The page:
Obama’s State Approval Ratings Spell Trouble for Senate Democrats

Unless Democrats can distance themselves from President Obama, his low statewide approval numbers could cost them the upper chamber.

Sen. Kay Hagan (D-NC) comes out from the weekly policy luncheon October 4, 2011 on Capitol Hill in Washington, DC.
National Journal
Scott Bland
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Scott Bland
Jan. 29, 2014, midnight

Sen­ate Demo­crats have a big prob­lem. His­tor­ic­ally, Sen­ate can­did­ates struggle where their party’s pres­id­ent is the least pop­u­lar. And, as Gal­lup’s 2013 state ap­prov­al-rat­ing av­er­ages show, Pres­id­ent Obama is very, very un­pop­u­lar in the states Demo­crats have to de­fend in the 2014 elec­tions.

One look at Obama’s state-by-state ap­prov­al rat­ing av­er­ages ought to send a shiver through the ranks of Sen­ate Demo­crats.

Re­pub­lic­ans need to cap­ture six seats to win con­trol of the Sen­ate, and Demo­crats have to de­fend five deep-red states — Arkan­sas, Alaska, Montana, South Dakota, and West Vir­gin­ia — where Obama’s ap­prov­al rat­ing was at or be­low 35 per­cent in 2013, ac­cord­ing to Gal­lup’s 2013 polling av­er­ages. The pres­id­ent was also far un­der­wa­ter in an­oth­er two Demo­crat­ic-held states he lost in 2012, Louisi­ana (40 per­cent) and North Car­o­lina (43 per­cent), as well as purple-tinged Col­or­ado and Iowa (42 per­cent), which Obama won.

Over­all, Gal­lup cal­cu­lated Obama’s av­er­age ap­prov­al in 2013 at 46 per­cent. Ore­gon, New Hamp­shire, and New Mex­ico (45 per­cent) also just fell be­low that line. In two red states where Demo­crats hope to gain seats this year, Geor­gia and Ken­tucky, the pres­id­ent’s job ap­prov­al stood at 45 per­cent and 35 per­cent, re­spect­ively, in 2013.

In the past 10 years, just nine sen­at­ors of the pres­id­ent’s party have won elec­tions in states where pres­id­en­tial ap­prov­al slips be­low the na­tion­al av­er­age, ac­cord­ing to a re­view of exit polls and elec­tion res­ults since 2004.

Not a single Re­pub­lic­an vic­tory is as­sured in 2014, and Demo­crats have sol­id can­did­ates de­fend­ing most of their seats. But re­cent his­tory un­der­scores how dif­fi­cult it will be to de­fend so many Sen­ate seats that lean so strongly against the lead­er of their party.

As George W. Bush won and served his second pres­id­en­tial term from 2004 through 2008, only four Re­pub­lic­an sen­at­ors won reelec­tion in states where Bush was less pop­u­lar than he was na­tion­ally. Sens. Ar­len Specter and Judd Gregg de­fied the trend in Pennsylvania and New Hamp­shire in 2004, and Sens. Olympia Snowe and Susan Collins in Maine achieved that rare res­ult in 2006 and 2008.

In 2010, when 44 per­cent of voters said they ap­proved of Pres­id­ent Obama, just one state be­low that line elec­ted a Demo­crat­ic sen­at­or: West Vir­gin­ia, where Sen. Joe Manchin mem­or­ably fired a rifle shot through the cap-and-trade bill in a TV ad. Over­all, from 2004 through 2010, Sen­ate can­did­ates in this situ­ation bat­ted just 5 for 49.

It’s al­ways hard to win a state that typ­ic­ally sup­ports the oth­er party, but it seems to be much more dif­fi­cult for a sen­at­or whose party holds the White House. It was much easi­er for Arkan­sas Sen. Mark Pry­or or Louisi­ana Sen. Mary Landrieu to win reelec­tion with George W. Bush as pres­id­ent. Former Neb­raska Demo­crat­ic Sen. Ben Nel­son even won reelec­tion in 2006 des­pite Bush’s 55 per­cent statewide ap­prov­al rat­ing. But can­did­ates like Manchin, who won in 2010 des­pite Obama’s 30 per­cent ap­prov­al rat­ing in West Vir­gin­ia, are far more rare.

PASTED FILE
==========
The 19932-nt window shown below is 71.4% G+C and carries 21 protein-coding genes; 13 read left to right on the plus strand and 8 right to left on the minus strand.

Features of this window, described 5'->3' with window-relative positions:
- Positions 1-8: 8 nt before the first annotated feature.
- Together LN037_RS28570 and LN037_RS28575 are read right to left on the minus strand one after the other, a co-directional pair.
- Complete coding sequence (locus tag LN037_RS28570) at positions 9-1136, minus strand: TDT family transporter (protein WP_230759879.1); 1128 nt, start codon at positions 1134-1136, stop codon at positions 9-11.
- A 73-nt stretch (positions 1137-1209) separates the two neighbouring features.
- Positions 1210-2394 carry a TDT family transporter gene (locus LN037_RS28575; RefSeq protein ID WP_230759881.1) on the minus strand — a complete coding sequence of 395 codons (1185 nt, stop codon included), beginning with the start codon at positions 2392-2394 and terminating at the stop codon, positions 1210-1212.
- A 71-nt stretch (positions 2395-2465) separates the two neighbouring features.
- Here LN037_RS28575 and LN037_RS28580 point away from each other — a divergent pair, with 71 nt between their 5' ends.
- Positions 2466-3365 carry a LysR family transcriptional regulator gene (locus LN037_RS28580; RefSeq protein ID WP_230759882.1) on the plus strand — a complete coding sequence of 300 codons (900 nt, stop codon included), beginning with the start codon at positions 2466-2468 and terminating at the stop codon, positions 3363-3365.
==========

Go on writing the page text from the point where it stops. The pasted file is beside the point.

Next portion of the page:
Exit poll­sters didn’t re­lease pres­id­en­tial ap­prov­al data in every state in 2012, but the ac­tu­al elec­tion res­ults provide a reas­on­able ap­prox­im­a­tion. Demo­crat­ic Sen­ate can­did­ates per­formed ex­traordin­ar­ily well in the states Obama lost in 2012, win­ning four — In­di­ana, Mis­souri, Montana, and North Dakota — where the pres­id­ent lost by at least 9 per­cent­age points. (Manchin also won a full term in West Vir­gin­ia as voters routed Obama there.) A com­bin­a­tion of sev­er­al made-for-the-mo­ment Demo­crat­ic can­did­ates and sev­er­al ill-timed Re­pub­lic­an stumbles — hello, Todd Akin — helped Demo­crats over­achieve in a num­ber of con­ser­vat­ive-lean­ing states.

Demo­crats can hold onto two key hopes for 2014, as far as Obama’s ap­prov­al rat­ings go. First, he may have suffered through the worst months of his pres­id­ency in late 2013, and his job-ap­prov­al rat­ings have re­covered, slightly, in Janu­ary. If that re­viv­al per­sists, the pres­id­ent could be in a bet­ter po­s­i­tion to help his fel­low Demo­crats help them­selves in the fall.

More im­port­ant, since Obama’s ap­prov­al will nev­er climb that high in the red states they must de­fend to keep the Sen­ate ma­jor­ity, Demo­crats be­lieve they have the right can­did­ates and ex­per­i­ence to pull off more wins in the mold of Manchin’s or their quar­tet of en­emy-ter­rit­ory vic­tors from 2012. Among their in­cum­bents, Sens. Mark Be­gich (Alaska), Mark Pry­or (Arkan­sas), and Mary Landrieu (Louisi­ana) demon­strated in 2008 that they could win tick­et-split­ting votes, and Sen. Kay Hagan ran ahead of the pres­id­ent in North Car­o­lina, too.

Sev­en months be­fore the 2012 elec­tion, Na­tion­al Journ­al‘s Ron­ald Brown­stein wrote: “For all of the fo­cus on fun­drais­ing, ad­vert­ising wars, and grass­roots cam­paign or­gan­iz­a­tions, no single factor may shape this year’s battle for con­trol of the Sen­ate more than at­ti­tudes to­ward Pres­id­ent Obama.” It is as true now as it was then.

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